You will need to understand the svxlink.conf file and how to make adjustments for Simplex or Repeater operation. In any case you may need to refer to the svxlink.org main page, or svxlink amateur radio users page on facebook, or contact me. For further information also consult the svxlink pages on g4nab.co.uk.

To stop svxlink running type in the terminal sudo systemctl stop svxlink.service and to restart it type sudo systemctl restart svxlink.service The next stage will be to modify the three files node_info.jsonsvxlink.conf, and ModuleEchoLink.conf.

To obtain information for the node_info.json go to a PC Browser and enter http://svxportal-uk.ddns.net where you will find a dashboard. Click Register at the top, completing the information. This information is held only to enable you to complete the next stage. Log in with the information you have just supplied, and click on Generate node_info.json. Once complete, save the resulting file in your computer.

Open the terminal of the Raspberry Pi, and type cd /etc/svxlink followed by return. Then type sudo nano node_info.json and edit the information with the content of the file you have just saved on your PC. You can open the file with a text editor or notepad. When the editing is complete type cntrl-o and return at the keyboard for the terminal followed by cntrl-x.

The next stage is to check and edit where necessary the svxlink.conf file. type sudo nano svxlink.conf followed by return. Check the content and complete your location information near the bottom of the file. type cntrl-o and return then cntrl-x when finished to save your changes.

To modify the Echolink information type sudo nano svxlink.d/ModuleEchoLink.conf and return. Make your changes to your EchoLink access here. then save the file as you did above with svxlink.conf. If you have not yet enabled svxlink in the svxlink.conf to may need to do this now, and remove the # comment header from the relevant lines.

To incorporated the changes you will need to type sudo systemctl restart svxlink.service and return. If you need to make changes to the gpio.conf file for your own settings you will also need to restart the gpio service too, by sudo systemctl restart svxlink_gpio_setup.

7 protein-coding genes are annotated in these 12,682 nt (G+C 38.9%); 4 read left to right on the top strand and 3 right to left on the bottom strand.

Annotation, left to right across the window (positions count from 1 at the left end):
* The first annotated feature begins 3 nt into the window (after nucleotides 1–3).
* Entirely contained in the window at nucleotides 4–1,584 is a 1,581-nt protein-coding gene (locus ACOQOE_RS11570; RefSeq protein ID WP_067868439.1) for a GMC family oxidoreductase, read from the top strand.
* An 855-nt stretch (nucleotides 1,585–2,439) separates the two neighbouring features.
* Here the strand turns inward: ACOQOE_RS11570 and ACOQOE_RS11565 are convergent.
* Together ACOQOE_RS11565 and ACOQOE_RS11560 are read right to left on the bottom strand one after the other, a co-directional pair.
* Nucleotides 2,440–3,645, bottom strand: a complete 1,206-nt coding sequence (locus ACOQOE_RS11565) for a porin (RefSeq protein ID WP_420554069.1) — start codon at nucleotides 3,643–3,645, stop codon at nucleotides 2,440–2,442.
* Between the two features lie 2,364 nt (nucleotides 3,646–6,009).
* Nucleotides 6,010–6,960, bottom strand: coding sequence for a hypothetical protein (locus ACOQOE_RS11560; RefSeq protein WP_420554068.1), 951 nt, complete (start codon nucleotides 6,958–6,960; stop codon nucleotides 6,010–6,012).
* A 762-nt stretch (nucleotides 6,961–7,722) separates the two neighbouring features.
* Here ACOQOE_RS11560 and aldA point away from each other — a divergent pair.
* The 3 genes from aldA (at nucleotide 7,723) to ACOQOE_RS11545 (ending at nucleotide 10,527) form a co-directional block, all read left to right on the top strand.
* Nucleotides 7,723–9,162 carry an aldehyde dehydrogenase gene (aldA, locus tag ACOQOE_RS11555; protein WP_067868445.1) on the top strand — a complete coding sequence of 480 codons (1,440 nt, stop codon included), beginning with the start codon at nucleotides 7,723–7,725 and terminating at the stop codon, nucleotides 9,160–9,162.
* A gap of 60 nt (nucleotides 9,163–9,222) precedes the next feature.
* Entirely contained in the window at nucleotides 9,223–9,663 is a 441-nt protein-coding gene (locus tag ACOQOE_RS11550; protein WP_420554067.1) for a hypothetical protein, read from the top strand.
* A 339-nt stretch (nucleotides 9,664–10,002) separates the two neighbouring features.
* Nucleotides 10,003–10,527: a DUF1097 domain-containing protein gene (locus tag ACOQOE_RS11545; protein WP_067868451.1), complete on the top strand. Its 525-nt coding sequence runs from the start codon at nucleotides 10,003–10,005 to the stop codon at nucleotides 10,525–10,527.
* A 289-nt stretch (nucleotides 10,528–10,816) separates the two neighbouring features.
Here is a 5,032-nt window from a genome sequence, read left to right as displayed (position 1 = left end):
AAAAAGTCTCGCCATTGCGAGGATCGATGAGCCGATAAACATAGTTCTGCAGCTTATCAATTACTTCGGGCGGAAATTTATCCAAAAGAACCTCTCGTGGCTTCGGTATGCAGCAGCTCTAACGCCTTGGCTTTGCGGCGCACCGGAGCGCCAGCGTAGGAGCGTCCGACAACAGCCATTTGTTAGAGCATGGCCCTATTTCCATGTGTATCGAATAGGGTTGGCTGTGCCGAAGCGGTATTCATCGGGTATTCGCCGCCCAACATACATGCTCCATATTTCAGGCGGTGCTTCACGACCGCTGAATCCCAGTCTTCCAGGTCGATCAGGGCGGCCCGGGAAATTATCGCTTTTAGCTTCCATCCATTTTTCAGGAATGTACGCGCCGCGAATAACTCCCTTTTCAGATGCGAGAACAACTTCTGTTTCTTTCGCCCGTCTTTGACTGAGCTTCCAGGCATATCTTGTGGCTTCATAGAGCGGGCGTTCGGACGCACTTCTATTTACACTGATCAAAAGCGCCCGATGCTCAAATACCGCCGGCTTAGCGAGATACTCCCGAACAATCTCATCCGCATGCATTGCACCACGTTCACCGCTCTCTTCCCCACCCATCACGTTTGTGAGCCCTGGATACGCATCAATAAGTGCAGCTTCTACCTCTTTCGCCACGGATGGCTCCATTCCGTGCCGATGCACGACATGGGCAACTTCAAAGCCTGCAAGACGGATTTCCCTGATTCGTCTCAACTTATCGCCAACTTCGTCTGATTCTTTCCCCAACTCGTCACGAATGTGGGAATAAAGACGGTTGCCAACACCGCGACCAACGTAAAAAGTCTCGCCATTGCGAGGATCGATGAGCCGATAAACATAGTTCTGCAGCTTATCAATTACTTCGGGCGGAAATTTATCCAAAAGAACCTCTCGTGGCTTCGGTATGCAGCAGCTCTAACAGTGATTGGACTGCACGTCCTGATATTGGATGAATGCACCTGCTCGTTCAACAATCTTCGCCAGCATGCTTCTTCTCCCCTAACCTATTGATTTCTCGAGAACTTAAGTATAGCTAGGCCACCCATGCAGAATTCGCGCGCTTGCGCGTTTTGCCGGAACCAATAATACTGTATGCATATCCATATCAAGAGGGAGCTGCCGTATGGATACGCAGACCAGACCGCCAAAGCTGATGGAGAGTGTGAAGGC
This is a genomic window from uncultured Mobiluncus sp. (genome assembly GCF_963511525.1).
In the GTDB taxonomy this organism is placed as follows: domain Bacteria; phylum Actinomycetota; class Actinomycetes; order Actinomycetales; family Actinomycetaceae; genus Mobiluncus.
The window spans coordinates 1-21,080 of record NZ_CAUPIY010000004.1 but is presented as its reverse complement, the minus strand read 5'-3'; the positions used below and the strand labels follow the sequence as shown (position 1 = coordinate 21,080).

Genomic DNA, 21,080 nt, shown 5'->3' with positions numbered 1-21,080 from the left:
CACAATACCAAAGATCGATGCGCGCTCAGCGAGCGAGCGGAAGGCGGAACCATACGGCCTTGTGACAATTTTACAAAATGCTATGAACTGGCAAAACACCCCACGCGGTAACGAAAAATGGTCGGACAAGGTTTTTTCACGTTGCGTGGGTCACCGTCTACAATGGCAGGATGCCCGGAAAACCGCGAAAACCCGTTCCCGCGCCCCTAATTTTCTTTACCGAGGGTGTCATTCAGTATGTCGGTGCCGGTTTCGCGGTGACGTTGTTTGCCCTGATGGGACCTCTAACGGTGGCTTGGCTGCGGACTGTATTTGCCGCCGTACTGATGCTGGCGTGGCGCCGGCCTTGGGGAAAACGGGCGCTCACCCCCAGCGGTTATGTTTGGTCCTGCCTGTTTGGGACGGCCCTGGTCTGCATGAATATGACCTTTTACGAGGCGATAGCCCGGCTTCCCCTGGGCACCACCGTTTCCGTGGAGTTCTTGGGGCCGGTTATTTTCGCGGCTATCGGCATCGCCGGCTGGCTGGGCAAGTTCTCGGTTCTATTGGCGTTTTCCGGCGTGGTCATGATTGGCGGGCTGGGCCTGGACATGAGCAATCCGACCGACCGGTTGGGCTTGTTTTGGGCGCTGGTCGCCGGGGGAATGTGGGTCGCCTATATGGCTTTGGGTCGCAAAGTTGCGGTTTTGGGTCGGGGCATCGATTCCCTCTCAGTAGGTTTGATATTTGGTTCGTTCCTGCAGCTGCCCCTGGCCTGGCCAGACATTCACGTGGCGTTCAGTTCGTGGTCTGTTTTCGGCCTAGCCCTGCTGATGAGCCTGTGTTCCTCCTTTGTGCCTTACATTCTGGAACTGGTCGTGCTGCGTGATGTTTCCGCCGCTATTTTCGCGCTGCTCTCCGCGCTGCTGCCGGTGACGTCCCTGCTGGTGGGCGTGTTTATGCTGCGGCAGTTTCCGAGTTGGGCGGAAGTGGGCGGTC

Some examples

A full repeater : Options can be i. a repurposed commercial repeater with the original software controller removed or bypassed; ii two transceivers, one for transmit and the other for receive.

A fill-in repeater : Where there is an existing repeater, a second sub-repeater can be installed in a black spot to fill in the repeater coverage, by linking to the original Svxlink repeater, that has voting on the receiver to select the best input path. This fill-in repeater can in fact be a simplex Tx/Rx node, a receive only node, or a transmit only node dependent on configuration.

A double repeater : Where there are perhaps two legs VHF/UHF on both Receive and Transmit covering two different coverage areas.

A Simplex Node : Either as a non-NOV low power device or a single transceiver node. This can also be a parrot repeater.

SVXReflector : An SvxReflector is in operation with a dashboard viewable at svxportal-uk.ddns.net providing interconnection across the network in a form of TalkGroups. Each Repeater remains stand-alone until TalkGroups are activated.

EchoLink (Linux version) : This module is fitted as standard, but can be omitted.

MetarInfo : This module provides airport weather from various airports selectable by DTMF.

Propagation Monitor : Using Live data, this module can transmit early warning on Enhanced Propagation Conditions.

If you need to add compatibility for the DJSpot, you will need to add the following packages and configurations to the build.

git clone https://github.com/waveshare/WM8960-Audio-HAT
    cd WM8960-Audio-HAT
    sudo ./install.sh
sudo apt install minicom